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I'm trying to bridge a basic gap in my own education:

Where can I find a written discussion concerning the derivation of the wave equation (for the propagation of sound, say), assuming nothing (much?) more than having a gas consisting of colliding hard spheres?

NB I plead total ignorance concerning whether such a derivation even exists, so I may need help here just to ask the right question.

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You might be interested in the Eulerian limit for lattice (Boltzmann) gases. – Steve Huntsman Nov 9 '11 at 3:14

Even if C. Wong's answer contains good advices, I wish to add my stone to the wall.

I doubt that you can find a simple mathematic explanation that uses only hard sphere model. Point 2) in Wong's answer is fundamental: the sound speed does depend on the number $D$ of freedom degrees of the molecules, through the adiabatic constant $\gamma=c_p/c_v$. For a monoatomic gas (Hydrogen, Argon, ...) $\gamma=\frac53$. For a diatomic gas (Oxygen, Nitrogen, ..., air in first approximation) $\gamma=\frac75$. More generally $\gamma=1+\frac2D$.

The second fundamental point is that in an ideal gas, the sound speed is proportional to the square root of the temperature. The latter quantifies the standard deviation of the molecule velocities around their mean velocity. Thus it seems difficult to do anything meaningfull without digging into the Boltzman equation. Mind that when $D\neq3$ (there are rotational degrees of freedom), the Boltzmann model is quite complicated, and not that much realistic.

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I don't think that is really appropriate for this site, but whatever. Right now I cannot find a single written discussion encompassing the whole derivation, but there are basically three steps: (1) derivation of the ideal gas law, (2) derivation of the equation for an ideal gas in an adiabatic process, and lastly (3) modeling longitudinal sound waves as the limiting process of a series of springs which expand and contract according to the adiabatic process.

(1) If you start by considering a gas as a collection of discrete particles, then set up the system using Hamiltonian mechanics, and assuming ergodicity, then we can use the equipartition theorem to derive the ideal gas law. You can find this derivation in any statistical mechanics book.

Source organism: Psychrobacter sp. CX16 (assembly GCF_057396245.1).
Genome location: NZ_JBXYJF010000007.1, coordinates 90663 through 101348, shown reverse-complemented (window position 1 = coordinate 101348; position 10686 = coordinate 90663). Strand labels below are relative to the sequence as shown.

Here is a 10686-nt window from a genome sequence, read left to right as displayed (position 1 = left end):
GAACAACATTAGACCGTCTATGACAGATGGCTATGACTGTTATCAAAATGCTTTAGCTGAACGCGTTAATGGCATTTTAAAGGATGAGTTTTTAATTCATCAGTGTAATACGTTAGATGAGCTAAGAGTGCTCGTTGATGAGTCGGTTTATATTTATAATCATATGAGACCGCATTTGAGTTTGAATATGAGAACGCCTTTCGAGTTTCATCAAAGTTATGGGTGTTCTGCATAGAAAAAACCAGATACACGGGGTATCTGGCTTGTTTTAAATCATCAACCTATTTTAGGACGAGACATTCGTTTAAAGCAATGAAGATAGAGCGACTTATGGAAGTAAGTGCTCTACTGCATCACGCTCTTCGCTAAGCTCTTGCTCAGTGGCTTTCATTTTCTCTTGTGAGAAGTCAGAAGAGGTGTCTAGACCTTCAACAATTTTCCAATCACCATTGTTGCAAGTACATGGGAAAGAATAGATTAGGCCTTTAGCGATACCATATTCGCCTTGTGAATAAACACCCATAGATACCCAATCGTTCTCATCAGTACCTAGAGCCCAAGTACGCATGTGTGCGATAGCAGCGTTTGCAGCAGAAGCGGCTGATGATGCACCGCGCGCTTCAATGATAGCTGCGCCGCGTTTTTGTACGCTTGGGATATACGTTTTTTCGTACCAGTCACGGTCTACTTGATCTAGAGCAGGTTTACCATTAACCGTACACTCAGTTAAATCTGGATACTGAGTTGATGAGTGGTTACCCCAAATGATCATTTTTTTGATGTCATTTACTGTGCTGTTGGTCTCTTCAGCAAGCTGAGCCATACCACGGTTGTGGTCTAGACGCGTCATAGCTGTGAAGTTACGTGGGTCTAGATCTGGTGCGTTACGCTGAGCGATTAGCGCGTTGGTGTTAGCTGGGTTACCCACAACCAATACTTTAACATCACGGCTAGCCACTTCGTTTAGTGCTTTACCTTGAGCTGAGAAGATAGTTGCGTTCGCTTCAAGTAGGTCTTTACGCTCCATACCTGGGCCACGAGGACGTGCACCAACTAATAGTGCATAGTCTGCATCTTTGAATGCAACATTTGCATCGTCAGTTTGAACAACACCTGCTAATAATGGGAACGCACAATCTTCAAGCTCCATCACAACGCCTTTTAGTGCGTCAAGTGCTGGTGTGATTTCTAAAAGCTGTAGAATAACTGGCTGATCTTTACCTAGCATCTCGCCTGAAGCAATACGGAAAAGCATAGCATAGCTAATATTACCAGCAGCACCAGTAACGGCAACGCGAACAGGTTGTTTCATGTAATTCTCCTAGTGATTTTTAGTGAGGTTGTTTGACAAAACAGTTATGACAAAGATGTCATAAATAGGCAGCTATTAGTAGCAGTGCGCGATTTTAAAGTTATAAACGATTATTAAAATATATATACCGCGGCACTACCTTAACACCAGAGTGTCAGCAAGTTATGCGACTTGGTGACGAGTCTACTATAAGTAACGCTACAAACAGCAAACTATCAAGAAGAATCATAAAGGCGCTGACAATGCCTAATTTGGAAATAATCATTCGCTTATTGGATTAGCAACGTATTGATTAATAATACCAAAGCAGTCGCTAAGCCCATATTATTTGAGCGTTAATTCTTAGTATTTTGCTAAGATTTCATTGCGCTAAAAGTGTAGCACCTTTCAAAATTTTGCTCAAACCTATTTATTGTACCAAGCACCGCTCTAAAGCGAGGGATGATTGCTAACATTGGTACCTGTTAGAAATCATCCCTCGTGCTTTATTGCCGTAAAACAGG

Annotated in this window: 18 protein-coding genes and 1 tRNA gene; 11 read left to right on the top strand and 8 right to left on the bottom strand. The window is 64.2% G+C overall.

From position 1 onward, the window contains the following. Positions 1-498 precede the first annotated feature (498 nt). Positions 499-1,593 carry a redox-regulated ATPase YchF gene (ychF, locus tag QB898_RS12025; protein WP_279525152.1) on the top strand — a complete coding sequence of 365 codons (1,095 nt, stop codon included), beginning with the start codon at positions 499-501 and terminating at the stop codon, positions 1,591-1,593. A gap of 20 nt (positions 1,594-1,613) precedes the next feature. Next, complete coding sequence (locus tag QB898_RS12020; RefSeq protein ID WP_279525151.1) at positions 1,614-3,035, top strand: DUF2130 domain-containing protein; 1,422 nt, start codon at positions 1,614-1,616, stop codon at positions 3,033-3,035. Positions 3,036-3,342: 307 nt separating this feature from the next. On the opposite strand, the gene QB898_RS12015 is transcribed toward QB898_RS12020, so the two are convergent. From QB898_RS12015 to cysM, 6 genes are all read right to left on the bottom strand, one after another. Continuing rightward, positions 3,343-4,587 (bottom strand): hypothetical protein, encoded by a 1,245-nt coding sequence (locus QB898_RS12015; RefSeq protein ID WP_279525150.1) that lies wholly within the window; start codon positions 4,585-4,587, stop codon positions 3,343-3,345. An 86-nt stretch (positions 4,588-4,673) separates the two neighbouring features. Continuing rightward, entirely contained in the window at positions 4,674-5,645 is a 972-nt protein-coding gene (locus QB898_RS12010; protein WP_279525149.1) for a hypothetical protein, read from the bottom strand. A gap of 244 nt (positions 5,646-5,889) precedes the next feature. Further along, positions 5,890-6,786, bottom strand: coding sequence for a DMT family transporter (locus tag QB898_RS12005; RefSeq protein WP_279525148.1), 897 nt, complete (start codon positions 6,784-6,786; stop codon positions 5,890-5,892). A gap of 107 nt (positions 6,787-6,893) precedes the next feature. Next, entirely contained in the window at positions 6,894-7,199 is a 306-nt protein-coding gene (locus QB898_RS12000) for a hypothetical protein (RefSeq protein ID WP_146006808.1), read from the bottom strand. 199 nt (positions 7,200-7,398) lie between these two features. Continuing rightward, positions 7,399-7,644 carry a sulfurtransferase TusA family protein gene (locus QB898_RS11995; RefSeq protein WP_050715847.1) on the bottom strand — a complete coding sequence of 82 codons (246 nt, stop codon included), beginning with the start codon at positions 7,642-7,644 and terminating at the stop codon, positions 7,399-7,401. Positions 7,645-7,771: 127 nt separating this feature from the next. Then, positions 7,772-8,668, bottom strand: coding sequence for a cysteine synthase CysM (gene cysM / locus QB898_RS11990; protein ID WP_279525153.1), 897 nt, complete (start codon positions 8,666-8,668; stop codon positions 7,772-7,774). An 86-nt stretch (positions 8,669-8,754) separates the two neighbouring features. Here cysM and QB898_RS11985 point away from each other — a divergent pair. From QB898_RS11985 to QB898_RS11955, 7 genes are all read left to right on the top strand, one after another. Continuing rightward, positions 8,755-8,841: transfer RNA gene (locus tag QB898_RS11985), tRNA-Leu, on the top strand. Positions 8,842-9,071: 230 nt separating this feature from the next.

(2) To derive the equation for an ideal gas undergoing an adiabatic process, one considers the rotational and translational degrees of freedom of the gas molecule (vibrational modes are ignored). Notice that, in this derivation, we DO NOT assume that the gas is made up of spheres; the molecule structure is important. You can find this derivation in any thermodynamics book.

(3) Now we think of sound waves as a series of springs with a variable spring constant given by the adiabatic expansion and contraction of the air. You can find this derivation in a number of places. When I use Google, I find a number of sources.

The primary resources I used for the above were "Thermal Physics" (Kittel, Kroemer), and "Waves" (Frank Crawford).

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I find the first sentence puzzling. Isn't one of the points of Mathoverflow to act as a resource for researchers who want/need something outside their specialization and think that specialists in other areas would know? – Yemon Choi Nov 9 '11 at 2:06
Sure, I guess I consider this a problem purely of physics. – Christopher A. Wong Nov 9 '11 at 2:17
Does "assuming ergodicity" indicate that the best available mathematical account remains heuristic and could admit a more rigorous treatment? – David Feldman Nov 10 '11 at 6:28
I'm not exactly an expert on this issue, but to my knowledge, the assumption that the trajectories of particles are ergodic is an axiom. But all this is developed with full mathematical rigor. So it's not entirely heuristic. – Christopher A. Wong Nov 10 '11 at 7:10

For a very clear explanation of the physics, though not much mathematical rigor, see Volume 1 of The Feynman Lectures on Physics, Lectures 39 and 47. In terms of Christopher Wong's breakdown of the problem, Lecture 39 has the ideal gas law and adiabatic expansion, and lecture 47 has the wave equation.

You might also try, if you don't like the answers you got here.

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